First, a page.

This is in anticipation of the rise in annual passenger volume, which is expected to reach 50 million by 2040.
Serving 53 Australian destinations, BNE functions as the gateway for flights from North America and South East Asia.
BAC CEO Gert-Jan de Graaff said: “We are running out of terminal capacity, and we’re looking at the best location, together with our airline partners, for where that new terminal will go.
“We think it will be in between the two runaways because that’s the perfect location to minimise aircraft taxiing, and it is close to our current domestic terminal.
“We need more domestic capacity to cater for demand. A few of our domestic airlines will likely go into Terminal 3. We might even allocate some international traffic in there as well to provide for better connectivity between domestic and international flights.”
BNE is looking to spend more than $5bn over the next decade to overhaul both terminals.
This includes the creation of a regional aeromedical hub, the addition of more car parking spaces, the construction of additional freight facilities and the expansion of Skygate and DFO.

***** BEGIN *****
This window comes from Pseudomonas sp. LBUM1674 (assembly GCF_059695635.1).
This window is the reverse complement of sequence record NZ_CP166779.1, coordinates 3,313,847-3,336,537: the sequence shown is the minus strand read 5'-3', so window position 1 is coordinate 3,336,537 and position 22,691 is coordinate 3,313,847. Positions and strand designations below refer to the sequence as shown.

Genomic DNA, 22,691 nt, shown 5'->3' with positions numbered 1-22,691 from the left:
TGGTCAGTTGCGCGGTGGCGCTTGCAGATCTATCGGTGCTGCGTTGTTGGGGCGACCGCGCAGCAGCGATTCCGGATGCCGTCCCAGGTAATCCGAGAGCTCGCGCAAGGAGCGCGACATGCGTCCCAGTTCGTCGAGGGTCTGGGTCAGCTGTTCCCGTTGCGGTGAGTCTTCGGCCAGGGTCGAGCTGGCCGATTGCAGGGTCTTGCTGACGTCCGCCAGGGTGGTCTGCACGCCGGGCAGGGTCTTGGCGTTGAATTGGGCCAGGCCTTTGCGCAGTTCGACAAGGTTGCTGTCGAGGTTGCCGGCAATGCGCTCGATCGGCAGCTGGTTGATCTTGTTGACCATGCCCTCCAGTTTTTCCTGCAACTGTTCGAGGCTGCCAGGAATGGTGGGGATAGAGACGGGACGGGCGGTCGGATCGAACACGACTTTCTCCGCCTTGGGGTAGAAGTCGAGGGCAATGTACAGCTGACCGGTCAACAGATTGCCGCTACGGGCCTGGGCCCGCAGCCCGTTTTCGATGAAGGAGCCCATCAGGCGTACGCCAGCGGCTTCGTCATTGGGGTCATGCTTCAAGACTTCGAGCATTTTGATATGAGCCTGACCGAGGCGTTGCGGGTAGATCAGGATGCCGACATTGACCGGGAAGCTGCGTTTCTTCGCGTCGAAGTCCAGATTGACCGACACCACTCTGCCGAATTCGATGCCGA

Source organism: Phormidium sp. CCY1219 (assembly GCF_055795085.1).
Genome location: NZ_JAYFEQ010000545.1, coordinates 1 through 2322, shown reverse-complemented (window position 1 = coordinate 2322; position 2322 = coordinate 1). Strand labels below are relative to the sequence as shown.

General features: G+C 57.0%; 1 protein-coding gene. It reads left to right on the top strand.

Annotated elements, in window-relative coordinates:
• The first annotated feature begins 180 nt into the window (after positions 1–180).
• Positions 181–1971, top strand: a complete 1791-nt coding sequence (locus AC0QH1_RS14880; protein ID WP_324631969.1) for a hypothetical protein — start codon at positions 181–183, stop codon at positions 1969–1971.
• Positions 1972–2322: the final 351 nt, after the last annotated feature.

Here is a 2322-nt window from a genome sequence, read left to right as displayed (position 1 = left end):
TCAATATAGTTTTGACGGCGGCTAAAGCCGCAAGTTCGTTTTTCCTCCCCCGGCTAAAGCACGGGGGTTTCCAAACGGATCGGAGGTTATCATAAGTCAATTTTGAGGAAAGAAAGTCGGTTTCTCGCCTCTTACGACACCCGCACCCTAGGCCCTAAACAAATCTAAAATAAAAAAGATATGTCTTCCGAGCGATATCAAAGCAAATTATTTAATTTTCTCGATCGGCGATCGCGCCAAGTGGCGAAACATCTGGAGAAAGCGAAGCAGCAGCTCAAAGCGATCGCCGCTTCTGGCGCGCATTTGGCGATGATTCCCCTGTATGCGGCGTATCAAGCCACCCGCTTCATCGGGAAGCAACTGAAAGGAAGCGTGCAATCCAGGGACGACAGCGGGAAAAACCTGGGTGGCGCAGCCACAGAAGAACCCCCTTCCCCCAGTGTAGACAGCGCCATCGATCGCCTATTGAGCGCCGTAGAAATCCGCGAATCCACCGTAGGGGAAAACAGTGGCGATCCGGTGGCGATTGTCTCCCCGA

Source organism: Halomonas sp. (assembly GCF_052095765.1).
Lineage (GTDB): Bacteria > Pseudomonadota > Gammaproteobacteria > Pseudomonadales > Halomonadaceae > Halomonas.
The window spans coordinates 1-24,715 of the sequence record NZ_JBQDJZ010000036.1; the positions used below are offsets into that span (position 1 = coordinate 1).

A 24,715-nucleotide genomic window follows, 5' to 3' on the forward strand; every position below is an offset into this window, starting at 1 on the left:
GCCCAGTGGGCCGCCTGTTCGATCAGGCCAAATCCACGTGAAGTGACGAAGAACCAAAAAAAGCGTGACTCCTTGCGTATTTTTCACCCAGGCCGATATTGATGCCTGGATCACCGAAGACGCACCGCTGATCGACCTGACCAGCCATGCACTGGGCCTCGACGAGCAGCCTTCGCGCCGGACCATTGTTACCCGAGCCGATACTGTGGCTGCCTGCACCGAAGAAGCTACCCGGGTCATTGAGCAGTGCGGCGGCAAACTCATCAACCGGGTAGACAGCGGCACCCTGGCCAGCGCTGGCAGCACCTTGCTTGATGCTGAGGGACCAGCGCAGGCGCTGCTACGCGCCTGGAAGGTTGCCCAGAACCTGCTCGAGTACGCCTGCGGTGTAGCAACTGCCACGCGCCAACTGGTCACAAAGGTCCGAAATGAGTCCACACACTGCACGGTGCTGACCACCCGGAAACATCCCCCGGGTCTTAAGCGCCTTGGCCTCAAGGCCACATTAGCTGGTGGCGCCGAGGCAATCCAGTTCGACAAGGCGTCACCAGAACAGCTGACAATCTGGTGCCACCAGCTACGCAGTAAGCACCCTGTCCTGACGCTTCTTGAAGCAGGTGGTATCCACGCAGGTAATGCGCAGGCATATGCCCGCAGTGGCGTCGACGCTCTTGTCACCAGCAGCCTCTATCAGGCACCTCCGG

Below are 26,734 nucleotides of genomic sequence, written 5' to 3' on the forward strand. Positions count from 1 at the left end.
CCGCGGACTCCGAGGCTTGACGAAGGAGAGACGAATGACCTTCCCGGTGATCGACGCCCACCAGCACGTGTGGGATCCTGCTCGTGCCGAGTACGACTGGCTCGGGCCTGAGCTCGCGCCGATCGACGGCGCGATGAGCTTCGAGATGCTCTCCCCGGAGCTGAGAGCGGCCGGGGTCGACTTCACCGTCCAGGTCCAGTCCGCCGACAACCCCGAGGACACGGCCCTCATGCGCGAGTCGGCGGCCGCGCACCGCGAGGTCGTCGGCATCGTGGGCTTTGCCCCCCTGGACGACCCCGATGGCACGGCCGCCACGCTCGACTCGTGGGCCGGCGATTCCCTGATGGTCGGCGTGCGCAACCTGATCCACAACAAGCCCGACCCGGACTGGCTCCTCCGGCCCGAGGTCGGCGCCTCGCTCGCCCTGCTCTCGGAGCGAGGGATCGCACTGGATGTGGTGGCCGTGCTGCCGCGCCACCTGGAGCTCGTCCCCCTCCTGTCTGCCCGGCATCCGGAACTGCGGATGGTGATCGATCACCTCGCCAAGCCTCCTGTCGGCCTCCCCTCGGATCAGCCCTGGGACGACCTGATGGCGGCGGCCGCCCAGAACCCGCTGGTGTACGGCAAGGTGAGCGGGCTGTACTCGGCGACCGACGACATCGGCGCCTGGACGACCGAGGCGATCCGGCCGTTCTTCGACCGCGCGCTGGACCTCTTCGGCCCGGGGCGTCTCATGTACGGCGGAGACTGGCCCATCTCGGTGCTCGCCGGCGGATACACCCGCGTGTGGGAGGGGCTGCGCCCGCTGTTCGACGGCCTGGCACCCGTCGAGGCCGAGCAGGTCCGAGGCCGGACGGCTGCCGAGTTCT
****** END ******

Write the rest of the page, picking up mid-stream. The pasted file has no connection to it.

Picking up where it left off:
Gert-Jan de Graaff added: “Terminal 3 will be state-of-the-art, so that will be a terminal we’ve built for the 2030s. Sustainability will be front and centre, and so will accessibility.
“We know that come 2032, Brisbane Airport will provide the first and last impression for all Olympic and Paralympic visitors, and we take that responsibility very seriously.”
Furthermore, BNE signed an agreement to power 100% of its operations using renewable energy sources by 2025.
Stanwell will deliver up to 185GWh of renewable energy annually to meet these requirements.